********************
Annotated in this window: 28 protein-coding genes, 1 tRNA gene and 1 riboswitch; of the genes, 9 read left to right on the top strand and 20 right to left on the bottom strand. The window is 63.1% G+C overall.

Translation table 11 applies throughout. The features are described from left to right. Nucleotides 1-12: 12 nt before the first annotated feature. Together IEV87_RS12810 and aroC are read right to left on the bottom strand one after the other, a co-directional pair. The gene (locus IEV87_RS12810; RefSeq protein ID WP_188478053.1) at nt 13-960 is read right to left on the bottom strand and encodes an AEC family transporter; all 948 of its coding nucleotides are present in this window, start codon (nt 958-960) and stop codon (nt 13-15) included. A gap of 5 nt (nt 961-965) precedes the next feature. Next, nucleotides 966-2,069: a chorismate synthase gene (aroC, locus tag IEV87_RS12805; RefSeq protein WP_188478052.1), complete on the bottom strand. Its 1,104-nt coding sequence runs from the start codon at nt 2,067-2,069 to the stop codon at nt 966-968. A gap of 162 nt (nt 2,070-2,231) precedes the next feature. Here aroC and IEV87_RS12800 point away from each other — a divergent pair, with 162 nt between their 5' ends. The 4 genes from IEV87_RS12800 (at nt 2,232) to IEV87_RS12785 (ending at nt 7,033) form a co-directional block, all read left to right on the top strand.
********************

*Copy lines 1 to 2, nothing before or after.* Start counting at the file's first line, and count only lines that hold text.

Annotated in this window: 28 protein-coding genes, 1 tRNA gene and 1 riboswitch; of the genes, 9 read left to right on the top strand and 20 right to left on the bottom strand. The window is 63.1% G+C overall.

Translation table 11 applies throughout. The features are described from left to right. Nucleotides 1-12: 12 nt before the first annotated feature. Together IEV87_RS12810 and aroC are read right to left on the bottom strand one after the other, a co-directional pair. The gene (locus IEV87_RS12810; RefSeq protein ID WP_188478053.1) at nt 13-960 is read right to left on the bottom strand and encodes an AEC family transporter; all 948 of its coding nucleotides are present in this window, start codon (nt 958-960) and stop codon (nt 13-15) included. A gap of 5 nt (nt 961-965) precedes the next feature. Next, nucleotides 966-2,069: a chorismate synthase gene (aroC, locus tag IEV87_RS12805; RefSeq protein WP_188478052.1), complete on the bottom strand. Its 1,104-nt coding sequence runs from the start codon at nt 2,067-2,069 to the stop codon at nt 966-968. A gap of 162 nt (nt 2,070-2,231) precedes the next feature. Here aroC and IEV87_RS12800 point away from each other — a divergent pair, with 162 nt between their 5' ends. The 4 genes from IEV87_RS12800 (at nt 2,232) to IEV87_RS12785 (ending at nt 7,033) form a co-directional block, all read left to right on the top strand.